expanse of land began to break apart and drift in separate ways, creating the Atlantic Ocean as North America split away from Europe and South America from Africa. By 120 million years ago, the southern continents broke apart as well, with Africa, Antarctica, India, and Australia moving in divergent directions and culminating in the continental positions of the modern world.
Given the large number of years that Earth has existed, it is no surprise that the continents have wandered extensively through time. We believe this wandering will not end any time soon, and thus we can confidently predict that continental drift will continue. Furthermore, there is enough information from present-day drifting to allow prediction of future motions. Future motion will have enormous effects on future climate and on the fate of future life.
The best scenarios for understanding future continental change come from labs and analyses that have studied and modeled past motions. We fully expect future directions and rates of plate movements as measured in the present-day to continue into the future. While geographic reconstructions become more problematical and error prone the farther into the future we look, there is good agreement for at least the next 250 million years among the several independent groups of investigators who have examined this problem. The most detailed examination of future continental positions comes from C. Scotese and his Paleomap Project. For nearly two decades Scotese and his coworkers have been compiling maps of continental position in the past and have recently turned their attention to the future. They have arrived at 10 reconstructions of plate positions for the next 250 million years. They are convinced that at the end of this vast period of time there will again be a supercontinent, a return to the state last experienced by Earth at the end of the Paleozoic Era some 250 million years ago.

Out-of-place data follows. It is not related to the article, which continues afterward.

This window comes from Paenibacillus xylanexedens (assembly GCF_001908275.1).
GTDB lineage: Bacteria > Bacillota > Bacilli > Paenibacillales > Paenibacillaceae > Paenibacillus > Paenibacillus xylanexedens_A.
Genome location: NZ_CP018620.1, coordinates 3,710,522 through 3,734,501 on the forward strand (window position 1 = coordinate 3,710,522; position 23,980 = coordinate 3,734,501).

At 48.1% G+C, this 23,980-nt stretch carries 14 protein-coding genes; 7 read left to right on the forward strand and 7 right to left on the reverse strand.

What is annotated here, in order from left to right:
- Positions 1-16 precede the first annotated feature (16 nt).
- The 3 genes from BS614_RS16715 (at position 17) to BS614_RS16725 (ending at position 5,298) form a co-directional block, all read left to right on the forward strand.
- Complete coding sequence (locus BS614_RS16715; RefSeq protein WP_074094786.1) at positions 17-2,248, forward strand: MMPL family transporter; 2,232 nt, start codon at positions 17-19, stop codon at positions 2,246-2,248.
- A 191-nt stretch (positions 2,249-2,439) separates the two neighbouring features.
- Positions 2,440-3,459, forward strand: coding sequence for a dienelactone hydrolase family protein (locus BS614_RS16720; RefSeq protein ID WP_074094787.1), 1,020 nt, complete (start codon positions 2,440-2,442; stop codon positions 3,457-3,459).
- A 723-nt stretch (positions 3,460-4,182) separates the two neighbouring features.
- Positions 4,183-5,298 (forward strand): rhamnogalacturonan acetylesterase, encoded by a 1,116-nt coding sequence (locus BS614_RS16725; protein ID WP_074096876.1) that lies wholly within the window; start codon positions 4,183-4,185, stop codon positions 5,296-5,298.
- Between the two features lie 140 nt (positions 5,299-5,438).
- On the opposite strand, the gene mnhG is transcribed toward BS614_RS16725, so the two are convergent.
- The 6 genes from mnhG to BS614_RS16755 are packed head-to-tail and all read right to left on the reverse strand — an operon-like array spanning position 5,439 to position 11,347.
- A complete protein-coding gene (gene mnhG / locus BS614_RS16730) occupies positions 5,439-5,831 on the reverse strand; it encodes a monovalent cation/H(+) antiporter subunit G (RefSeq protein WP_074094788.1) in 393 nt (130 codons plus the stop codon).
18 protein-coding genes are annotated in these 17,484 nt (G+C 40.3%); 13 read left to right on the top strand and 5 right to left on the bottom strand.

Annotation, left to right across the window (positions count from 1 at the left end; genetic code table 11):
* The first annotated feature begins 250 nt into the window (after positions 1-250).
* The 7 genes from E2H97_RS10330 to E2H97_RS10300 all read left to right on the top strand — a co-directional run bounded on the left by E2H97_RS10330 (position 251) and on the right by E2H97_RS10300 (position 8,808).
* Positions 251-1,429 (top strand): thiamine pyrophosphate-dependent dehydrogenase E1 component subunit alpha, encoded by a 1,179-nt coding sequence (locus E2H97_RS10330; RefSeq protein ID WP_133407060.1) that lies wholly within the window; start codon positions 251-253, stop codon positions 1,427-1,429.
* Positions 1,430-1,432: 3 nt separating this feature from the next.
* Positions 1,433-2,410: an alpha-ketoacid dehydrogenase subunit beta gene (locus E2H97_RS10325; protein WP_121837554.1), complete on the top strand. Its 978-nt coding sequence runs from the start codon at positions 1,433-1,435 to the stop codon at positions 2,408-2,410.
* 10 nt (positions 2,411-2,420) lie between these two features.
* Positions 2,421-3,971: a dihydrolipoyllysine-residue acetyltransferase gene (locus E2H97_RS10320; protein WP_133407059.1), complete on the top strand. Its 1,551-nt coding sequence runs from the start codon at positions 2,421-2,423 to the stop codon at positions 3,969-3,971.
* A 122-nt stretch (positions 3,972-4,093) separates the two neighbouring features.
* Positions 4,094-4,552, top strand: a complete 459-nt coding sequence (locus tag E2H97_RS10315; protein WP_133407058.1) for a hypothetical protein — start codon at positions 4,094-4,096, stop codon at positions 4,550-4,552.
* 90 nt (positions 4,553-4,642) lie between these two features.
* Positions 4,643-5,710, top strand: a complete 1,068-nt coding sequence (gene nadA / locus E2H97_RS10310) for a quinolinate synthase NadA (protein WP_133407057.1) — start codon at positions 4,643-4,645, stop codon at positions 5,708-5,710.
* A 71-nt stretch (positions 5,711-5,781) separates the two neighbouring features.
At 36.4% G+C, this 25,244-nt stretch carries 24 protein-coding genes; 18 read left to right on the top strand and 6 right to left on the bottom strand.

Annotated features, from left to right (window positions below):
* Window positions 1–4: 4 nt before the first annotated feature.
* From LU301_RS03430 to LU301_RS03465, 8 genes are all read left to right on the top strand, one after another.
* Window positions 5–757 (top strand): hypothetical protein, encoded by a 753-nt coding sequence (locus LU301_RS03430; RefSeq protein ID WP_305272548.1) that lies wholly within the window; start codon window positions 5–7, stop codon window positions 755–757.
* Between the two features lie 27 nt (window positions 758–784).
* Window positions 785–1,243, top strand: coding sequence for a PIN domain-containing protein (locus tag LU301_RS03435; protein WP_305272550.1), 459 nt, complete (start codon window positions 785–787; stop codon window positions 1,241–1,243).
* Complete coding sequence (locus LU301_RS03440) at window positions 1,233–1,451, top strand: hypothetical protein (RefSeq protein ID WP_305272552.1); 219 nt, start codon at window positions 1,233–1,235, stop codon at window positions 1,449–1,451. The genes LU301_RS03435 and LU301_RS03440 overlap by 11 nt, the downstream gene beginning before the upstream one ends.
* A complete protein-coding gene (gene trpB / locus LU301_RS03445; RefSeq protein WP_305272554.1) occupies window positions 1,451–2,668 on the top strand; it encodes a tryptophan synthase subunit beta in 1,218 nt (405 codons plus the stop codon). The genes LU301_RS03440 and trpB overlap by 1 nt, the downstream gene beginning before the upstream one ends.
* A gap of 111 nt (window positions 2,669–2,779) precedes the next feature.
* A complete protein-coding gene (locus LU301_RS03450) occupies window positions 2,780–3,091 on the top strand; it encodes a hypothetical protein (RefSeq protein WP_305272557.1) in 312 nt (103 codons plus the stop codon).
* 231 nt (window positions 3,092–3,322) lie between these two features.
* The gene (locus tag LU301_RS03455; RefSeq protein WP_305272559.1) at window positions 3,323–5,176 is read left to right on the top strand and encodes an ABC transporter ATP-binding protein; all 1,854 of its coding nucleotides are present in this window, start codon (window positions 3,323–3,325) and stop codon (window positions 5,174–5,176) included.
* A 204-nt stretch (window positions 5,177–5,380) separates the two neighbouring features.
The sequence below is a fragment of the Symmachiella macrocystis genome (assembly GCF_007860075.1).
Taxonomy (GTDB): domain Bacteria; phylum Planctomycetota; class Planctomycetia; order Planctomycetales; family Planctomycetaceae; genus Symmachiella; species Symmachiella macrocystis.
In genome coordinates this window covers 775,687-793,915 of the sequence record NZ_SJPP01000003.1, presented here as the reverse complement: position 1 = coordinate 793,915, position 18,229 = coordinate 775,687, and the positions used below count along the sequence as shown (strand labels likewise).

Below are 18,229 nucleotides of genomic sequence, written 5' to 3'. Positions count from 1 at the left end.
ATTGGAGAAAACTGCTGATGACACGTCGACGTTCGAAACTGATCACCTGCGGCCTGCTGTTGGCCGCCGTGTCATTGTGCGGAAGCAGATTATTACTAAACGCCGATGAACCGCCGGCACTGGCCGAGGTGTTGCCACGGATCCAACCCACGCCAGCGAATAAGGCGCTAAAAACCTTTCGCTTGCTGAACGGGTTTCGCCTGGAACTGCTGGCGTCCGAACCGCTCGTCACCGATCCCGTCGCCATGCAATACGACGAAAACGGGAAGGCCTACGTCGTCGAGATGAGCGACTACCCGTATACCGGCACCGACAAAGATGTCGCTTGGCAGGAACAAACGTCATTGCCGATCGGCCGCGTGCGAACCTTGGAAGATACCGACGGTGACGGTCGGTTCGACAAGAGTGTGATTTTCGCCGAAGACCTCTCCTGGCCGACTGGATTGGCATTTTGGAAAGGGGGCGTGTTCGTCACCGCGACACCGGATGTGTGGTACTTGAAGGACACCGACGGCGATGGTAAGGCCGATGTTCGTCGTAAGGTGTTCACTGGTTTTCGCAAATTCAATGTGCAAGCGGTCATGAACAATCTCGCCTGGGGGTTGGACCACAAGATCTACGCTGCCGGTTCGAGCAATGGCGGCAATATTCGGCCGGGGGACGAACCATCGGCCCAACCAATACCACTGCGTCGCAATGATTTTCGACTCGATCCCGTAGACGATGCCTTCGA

For the next few million years, plate motions should continue in the current directions. The Atlantic Ocean will continue to widen, and the Pacific Ocean will continue to close. But then we can expect major changes. By 50 million years from now a world map would show fantastic differences from the present-day, and these continental positions